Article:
Saturna Investment Trust

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Idaho Tax-Exempt
 

Sextant Funds

During their meeting of September 24, 2016 the Trustees of Saturna Investment Trust discussed the continuance of the Investment Advisory and Administration Agreements between each of the Sextant Funds (Bond Income Fund, Global High Income Fund, Growth Fund, International Fund, Core Fund, and Short-Term Bond Fund) (the “Funds”) and Saturna Capital Corporation (“Saturna”). In considering the renewal of the agreements with Saturna, the Trustees discussed the nature, extent, and quality of the services provided by Saturna to the Trust and each of the Funds. The Trustees considered that the Funds offer a full range of high-quality investor services.  The Trustees discussed Saturna’s experience, ability, and commitment to quality service through performing internally such functions as shareowner servicing, administration, retirement plan and trust services, accounting, marketing, and distribution – all in addition to investment management.

The Trustees took into consideration Saturna’s continued avoidance of significant operational and compliance problems, plus its investments in infrastructure, information management systems, personnel, training, and investor education materials, all designed to provide high quality investor services and meet investor needs. They recognized Saturna’s efforts to recruit and retain increasingly qualified, experienced, and specialized staff and improve the capital base on which Saturna operates, which the Trustees believe is important to the long-term success of the Funds.  They appreciate Saturna’s focus on investors and its efforts to avoid potential conflicts of interest.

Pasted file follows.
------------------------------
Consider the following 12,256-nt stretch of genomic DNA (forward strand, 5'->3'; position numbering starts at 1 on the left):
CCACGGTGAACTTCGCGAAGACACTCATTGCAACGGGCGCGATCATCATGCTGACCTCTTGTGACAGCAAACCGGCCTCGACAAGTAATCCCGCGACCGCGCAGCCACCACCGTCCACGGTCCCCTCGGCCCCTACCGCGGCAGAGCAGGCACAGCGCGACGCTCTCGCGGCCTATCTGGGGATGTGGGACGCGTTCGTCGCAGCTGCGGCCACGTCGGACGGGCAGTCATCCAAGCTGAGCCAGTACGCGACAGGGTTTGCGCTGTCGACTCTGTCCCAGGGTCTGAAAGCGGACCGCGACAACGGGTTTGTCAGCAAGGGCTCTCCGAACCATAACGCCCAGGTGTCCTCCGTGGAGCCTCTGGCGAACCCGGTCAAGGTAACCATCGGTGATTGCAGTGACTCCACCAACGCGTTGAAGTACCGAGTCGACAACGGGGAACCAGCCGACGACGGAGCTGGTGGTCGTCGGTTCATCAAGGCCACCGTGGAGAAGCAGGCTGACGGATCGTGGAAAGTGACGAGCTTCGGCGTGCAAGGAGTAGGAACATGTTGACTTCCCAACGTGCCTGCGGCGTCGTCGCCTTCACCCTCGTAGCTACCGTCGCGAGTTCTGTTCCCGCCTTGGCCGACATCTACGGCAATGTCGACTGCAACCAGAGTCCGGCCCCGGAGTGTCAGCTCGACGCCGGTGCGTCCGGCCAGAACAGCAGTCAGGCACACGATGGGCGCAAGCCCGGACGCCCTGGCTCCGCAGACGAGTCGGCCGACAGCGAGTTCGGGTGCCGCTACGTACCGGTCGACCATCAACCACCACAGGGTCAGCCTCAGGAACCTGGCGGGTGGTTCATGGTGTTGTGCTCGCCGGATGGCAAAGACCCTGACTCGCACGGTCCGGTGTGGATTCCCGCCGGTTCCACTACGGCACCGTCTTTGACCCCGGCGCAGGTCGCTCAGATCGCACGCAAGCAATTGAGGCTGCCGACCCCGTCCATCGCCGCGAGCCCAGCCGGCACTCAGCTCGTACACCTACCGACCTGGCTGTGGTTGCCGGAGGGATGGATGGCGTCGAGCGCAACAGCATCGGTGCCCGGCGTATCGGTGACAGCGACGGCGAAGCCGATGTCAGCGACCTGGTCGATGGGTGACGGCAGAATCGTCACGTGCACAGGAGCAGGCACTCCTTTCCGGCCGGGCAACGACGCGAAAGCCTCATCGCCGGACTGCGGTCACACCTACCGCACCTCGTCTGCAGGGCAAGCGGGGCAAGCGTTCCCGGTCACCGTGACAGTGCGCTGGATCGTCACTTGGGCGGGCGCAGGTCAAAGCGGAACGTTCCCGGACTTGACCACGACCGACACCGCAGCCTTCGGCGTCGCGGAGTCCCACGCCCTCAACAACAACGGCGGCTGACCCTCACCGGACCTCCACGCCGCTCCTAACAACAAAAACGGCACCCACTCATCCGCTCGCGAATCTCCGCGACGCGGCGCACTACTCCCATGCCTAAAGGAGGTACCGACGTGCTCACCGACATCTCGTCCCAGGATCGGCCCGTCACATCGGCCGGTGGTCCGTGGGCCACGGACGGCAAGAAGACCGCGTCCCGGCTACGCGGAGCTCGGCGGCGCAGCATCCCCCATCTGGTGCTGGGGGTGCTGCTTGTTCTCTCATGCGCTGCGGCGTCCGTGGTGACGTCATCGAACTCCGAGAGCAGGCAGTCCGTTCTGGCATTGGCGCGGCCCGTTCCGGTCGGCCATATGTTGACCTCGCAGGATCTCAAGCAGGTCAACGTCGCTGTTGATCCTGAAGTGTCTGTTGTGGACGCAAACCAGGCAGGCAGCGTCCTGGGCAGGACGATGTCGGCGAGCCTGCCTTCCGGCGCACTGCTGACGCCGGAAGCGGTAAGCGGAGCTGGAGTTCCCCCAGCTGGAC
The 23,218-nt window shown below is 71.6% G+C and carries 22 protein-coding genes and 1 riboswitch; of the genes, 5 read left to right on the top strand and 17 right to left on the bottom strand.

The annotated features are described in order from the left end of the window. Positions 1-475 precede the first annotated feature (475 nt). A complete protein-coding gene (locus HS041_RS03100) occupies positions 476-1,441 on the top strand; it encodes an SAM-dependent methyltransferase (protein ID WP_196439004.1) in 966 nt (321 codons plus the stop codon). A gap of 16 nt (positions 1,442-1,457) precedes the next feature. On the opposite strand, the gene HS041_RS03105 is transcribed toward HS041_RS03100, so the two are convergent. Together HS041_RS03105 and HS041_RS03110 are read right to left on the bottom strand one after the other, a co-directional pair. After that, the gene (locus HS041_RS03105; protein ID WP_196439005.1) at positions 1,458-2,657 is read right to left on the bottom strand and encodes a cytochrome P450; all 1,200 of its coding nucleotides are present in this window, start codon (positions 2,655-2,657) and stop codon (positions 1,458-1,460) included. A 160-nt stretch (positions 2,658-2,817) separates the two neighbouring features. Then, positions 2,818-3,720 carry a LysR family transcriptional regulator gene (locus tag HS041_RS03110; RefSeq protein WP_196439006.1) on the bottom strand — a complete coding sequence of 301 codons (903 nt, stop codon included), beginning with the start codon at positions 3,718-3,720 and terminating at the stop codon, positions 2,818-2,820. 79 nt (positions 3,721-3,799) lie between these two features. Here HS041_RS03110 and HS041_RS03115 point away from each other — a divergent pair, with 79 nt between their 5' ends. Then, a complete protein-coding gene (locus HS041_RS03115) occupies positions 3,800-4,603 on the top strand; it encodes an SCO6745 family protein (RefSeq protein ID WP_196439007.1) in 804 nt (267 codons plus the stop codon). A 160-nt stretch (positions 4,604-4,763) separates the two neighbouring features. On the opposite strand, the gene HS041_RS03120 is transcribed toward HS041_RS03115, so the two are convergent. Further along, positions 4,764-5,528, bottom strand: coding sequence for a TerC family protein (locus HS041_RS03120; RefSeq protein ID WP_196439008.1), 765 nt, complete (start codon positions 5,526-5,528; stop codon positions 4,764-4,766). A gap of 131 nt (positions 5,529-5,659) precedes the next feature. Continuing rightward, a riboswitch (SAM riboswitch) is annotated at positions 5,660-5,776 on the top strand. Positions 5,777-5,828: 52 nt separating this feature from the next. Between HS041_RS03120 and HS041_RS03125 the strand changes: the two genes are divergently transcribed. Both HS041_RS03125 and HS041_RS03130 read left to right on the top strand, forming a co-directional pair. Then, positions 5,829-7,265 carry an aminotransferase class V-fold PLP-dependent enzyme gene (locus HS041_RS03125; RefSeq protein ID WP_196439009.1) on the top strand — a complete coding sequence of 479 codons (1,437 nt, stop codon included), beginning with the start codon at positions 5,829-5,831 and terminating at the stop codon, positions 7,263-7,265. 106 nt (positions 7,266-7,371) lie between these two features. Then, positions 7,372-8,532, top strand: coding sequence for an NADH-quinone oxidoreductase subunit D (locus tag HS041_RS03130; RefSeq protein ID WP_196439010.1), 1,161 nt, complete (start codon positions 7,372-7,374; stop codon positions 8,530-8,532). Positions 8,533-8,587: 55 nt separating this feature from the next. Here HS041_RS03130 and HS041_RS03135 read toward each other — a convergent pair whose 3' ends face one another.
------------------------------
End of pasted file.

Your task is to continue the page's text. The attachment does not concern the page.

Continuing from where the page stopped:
The Trustees considered the investment performance of each Fund over time, including each Fund’s average annual total returns relative to its benchmark for the one-, three-, five-, and ten-year periods, all as of July 31, 2016.  The Trustees also considered comparative information published by Morningstar Inc. (“Morningstar”), an independent data service provider that, among other things, ranks mutual fund performance within categories comprised of similarly managed funds.  The Trustees considered and discussed at length each Fund’s performance relative to the Fund’s Morningstar category for the one-, three-, five- and ten-year periods ended August 31, 2016.  The Trustees also considered each Fund’s Morningstar performance rankings (one through five stars) for the one-, three-, five- and ten-year periods, ended as of July 31, 2016, and also noted the recent sustainability ratings assigned to some of the Funds by Morningstar. In addition, the Trustees also considered each Fund’s performance ranking relative to the Fund’s category selected by Lipper, Inc.

With respect to long-term (10-year) performance, the Trustees found that the investment performance of the Sextant International Fund, both in absolute numbers and relative to the Fund’s Morningstar category remained strong.  The Trustees noted that the Fund’s average annual total return for the ten-year period ended on August 31, 2016 exceeded the Morningstar category average and the Fund outperformed its benchmark during the same period.  The Trustees noted that Sextant Growth Fund, Sextant Short-Term Bond Fund, and Sextant Bond Income Fund each had underperformed their respective Morningstar category averages and benchmarks for the same 10-year period.